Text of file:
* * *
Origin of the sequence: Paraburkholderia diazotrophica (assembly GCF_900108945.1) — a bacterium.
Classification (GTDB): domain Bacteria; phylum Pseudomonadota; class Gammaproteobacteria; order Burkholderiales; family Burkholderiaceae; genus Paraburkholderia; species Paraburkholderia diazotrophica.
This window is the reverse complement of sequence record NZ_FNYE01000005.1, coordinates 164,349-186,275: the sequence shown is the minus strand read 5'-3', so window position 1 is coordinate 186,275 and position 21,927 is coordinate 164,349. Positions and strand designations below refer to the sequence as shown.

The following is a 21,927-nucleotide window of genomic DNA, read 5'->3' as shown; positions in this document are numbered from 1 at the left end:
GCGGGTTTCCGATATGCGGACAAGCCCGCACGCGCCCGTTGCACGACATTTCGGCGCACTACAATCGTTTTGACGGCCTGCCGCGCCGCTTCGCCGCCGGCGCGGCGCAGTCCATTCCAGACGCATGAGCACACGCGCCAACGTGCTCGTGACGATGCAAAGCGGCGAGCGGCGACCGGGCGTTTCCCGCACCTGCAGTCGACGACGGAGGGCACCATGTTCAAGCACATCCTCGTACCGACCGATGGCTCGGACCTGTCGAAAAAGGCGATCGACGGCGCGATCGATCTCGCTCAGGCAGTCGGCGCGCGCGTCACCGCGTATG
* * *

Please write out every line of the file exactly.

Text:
Origin of the sequence: Paraburkholderia diazotrophica (assembly GCF_900108945.1) — a bacterium.
Classification (GTDB): domain Bacteria; phylum Pseudomonadota; class Gammaproteobacteria; order Burkholderiales; family Burkholderiaceae; genus Paraburkholderia; species Paraburkholderia diazotrophica.
This window is the reverse complement of sequence record NZ_FNYE01000005.1, coordinates 164,349-186,275: the sequence shown is the minus strand read 5'-3', so window position 1 is coordinate 186,275 and position 21,927 is coordinate 164,349. Positions and strand designations below refer to the sequence as shown.

The following is a 21,927-nucleotide window of genomic DNA, read 5'->3' as shown; positions in this document are numbered from 1 at the left end:
GCGGGTTTCCGATATGCGGACAAGCCCGCACGCGCCCGTTGCACGACATTTCGGCGCACTACAATCGTTTTGACGGCCTGCCGCGCCGCTTCGCCGCCGGCGCGGCGCAGTCCATTCCAGACGCATGAGCACACGCGCCAACGTGCTCGTGACGATGCAAAGCGGCGAGCGGCGACCGGGCGTTTCCCGCACCTGCAGTCGACGACGGAGGGCACCATGTTCAAGCACATCCTCGTACCGACCGATGGCTCGGACCTGTCGAAAAAGGCGATCGACGGCGCGATCGATCTCGCTCAGGCAGTCGGCGCGCGCGTCACCGCGTATG